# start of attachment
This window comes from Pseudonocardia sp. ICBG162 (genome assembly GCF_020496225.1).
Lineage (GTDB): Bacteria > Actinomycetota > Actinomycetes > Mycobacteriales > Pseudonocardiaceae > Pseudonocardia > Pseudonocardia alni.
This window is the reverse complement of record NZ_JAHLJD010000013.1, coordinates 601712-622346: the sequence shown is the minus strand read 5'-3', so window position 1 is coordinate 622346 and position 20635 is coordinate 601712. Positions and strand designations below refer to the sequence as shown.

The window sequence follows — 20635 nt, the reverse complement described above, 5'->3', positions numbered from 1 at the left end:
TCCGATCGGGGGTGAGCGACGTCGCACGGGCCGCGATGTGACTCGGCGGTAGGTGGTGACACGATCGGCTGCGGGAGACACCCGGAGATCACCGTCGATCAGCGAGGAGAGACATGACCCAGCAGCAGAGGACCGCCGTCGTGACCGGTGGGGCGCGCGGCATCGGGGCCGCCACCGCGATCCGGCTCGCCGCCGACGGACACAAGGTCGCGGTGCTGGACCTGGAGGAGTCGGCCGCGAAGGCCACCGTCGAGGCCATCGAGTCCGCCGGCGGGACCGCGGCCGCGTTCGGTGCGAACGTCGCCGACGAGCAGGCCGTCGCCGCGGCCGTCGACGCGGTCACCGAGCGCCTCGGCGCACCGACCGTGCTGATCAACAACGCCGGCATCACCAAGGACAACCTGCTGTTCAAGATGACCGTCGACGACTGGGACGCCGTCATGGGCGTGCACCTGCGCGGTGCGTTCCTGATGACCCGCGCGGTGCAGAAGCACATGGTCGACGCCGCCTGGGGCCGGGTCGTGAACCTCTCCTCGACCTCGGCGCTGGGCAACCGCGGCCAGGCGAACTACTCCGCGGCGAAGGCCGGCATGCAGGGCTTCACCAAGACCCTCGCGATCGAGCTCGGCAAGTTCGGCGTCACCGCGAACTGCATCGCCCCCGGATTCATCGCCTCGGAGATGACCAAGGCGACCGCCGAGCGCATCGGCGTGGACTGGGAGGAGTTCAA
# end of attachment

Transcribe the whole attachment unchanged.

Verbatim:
This window comes from Pseudonocardia sp. ICBG162 (genome assembly GCF_020496225.1).
Lineage (GTDB): Bacteria > Actinomycetota > Actinomycetes > Mycobacteriales > Pseudonocardiaceae > Pseudonocardia > Pseudonocardia alni.
This window is the reverse complement of record NZ_JAHLJD010000013.1, coordinates 601712-622346: the sequence shown is the minus strand read 5'-3', so window position 1 is coordinate 622346 and position 20635 is coordinate 601712. Positions and strand designations below refer to the sequence as shown.

The window sequence follows — 20635 nt, the reverse complement described above, 5'->3', positions numbered from 1 at the left end:
TCCGATCGGGGGTGAGCGACGTCGCACGGGCCGCGATGTGACTCGGCGGTAGGTGGTGACACGATCGGCTGCGGGAGACACCCGGAGATCACCGTCGATCAGCGAGGAGAGACATGACCCAGCAGCAGAGGACCGCCGTCGTGACCGGTGGGGCGCGCGGCATCGGGGCCGCCACCGCGATCCGGCTCGCCGCCGACGGACACAAGGTCGCGGTGCTGGACCTGGAGGAGTCGGCCGCGAAGGCCACCGTCGAGGCCATCGAGTCCGCCGGCGGGACCGCGGCCGCGTTCGGTGCGAACGTCGCCGACGAGCAGGCCGTCGCCGCGGCCGTCGACGCGGTCACCGAGCGCCTCGGCGCACCGACCGTGCTGATCAACAACGCCGGCATCACCAAGGACAACCTGCTGTTCAAGATGACCGTCGACGACTGGGACGCCGTCATGGGCGTGCACCTGCGCGGTGCGTTCCTGATGACCCGCGCGGTGCAGAAGCACATGGTCGACGCCGCCTGGGGCCGGGTCGTGAACCTCTCCTCGACCTCGGCGCTGGGCAACCGCGGCCAGGCGAACTACTCCGCGGCGAAGGCCGGCATGCAGGGCTTCACCAAGACCCTCGCGATCGAGCTCGGCAAGTTCGGCGTCACCGCGAACTGCATCGCCCCCGGATTCATCGCCTCGGAGATGACCAAGGCGACCGCCGAGCGCATCGGCGTGGACTGGGAGGAGTTCAA